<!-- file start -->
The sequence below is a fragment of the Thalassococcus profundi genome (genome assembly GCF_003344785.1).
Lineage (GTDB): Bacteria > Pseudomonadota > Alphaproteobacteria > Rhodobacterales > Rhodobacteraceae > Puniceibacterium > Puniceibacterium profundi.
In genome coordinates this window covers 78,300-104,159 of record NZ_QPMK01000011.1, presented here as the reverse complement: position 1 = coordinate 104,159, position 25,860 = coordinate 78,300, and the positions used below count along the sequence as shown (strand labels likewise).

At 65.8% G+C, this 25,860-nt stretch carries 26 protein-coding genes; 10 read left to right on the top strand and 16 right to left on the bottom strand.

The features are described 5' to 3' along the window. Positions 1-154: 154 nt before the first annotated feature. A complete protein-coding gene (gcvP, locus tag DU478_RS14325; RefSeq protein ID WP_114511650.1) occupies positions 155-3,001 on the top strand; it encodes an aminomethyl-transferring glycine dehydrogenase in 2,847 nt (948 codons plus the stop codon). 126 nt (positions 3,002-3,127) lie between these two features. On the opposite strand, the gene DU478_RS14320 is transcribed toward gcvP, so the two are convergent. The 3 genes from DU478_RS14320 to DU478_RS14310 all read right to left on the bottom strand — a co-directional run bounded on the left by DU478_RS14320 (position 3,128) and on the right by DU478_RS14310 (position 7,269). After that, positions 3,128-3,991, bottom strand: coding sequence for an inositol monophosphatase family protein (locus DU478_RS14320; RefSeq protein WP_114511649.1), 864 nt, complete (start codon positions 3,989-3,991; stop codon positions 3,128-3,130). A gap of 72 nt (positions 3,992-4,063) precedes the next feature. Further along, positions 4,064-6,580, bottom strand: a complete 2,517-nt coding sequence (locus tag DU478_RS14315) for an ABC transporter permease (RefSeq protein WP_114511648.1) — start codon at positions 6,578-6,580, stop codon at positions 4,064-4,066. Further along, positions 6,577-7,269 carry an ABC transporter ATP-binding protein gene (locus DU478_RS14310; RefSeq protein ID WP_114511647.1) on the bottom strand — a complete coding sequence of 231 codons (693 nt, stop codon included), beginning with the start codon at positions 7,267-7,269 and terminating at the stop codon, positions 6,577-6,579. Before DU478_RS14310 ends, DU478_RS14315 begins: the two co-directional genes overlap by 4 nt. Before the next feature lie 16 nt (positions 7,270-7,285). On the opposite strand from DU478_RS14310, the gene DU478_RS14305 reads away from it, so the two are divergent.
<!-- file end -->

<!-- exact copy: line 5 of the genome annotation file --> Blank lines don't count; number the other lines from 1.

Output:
The features are described 5' to 3' along the window. Positions 1-154: 154 nt before the first annotated feature. A complete protein-coding gene (gcvP, locus tag DU478_RS14325; RefSeq protein ID WP_114511650.1) occupies positions 155-3,001 on the top strand; it encodes an aminomethyl-transferring glycine dehydrogenase in 2,847 nt (948 codons plus the stop codon). 126 nt (positions 3,002-3,127) lie between these two features. On the opposite strand, the gene DU478_RS14320 is transcribed toward gcvP, so the two are convergent. The 3 genes from DU478_RS14320 to DU478_RS14310 all read right to left on the bottom strand — a co-directional run bounded on the left by DU478_RS14320 (position 3,128) and on the right by DU478_RS14310 (position 7,269). After that, positions 3,128-3,991, bottom strand: coding sequence for an inositol monophosphatase family protein (locus DU478_RS14320; RefSeq protein WP_114511649.1), 864 nt, complete (start codon positions 3,989-3,991; stop codon positions 3,128-3,130). A gap of 72 nt (positions 3,992-4,063) precedes the next feature. Further along, positions 4,064-6,580, bottom strand: a complete 2,517-nt coding sequence (locus tag DU478_RS14315) for an ABC transporter permease (RefSeq protein WP_114511648.1) — start codon at positions 6,578-6,580, stop codon at positions 4,064-4,066. Further along, positions 6,577-7,269 carry an ABC transporter ATP-binding protein gene (locus DU478_RS14310; RefSeq protein ID WP_114511647.1) on the bottom strand — a complete coding sequence of 231 codons (693 nt, stop codon included), beginning with the start codon at positions 7,267-7,269 and terminating at the stop codon, positions 6,577-6,579. Before DU478_RS14310 ends, DU478_RS14315 begins: the two co-directional genes overlap by 4 nt. Before the next feature lie 16 nt (positions 7,270-7,285). On the opposite strand from DU478_RS14310, the gene DU478_RS14305 reads away from it, so the two are divergent.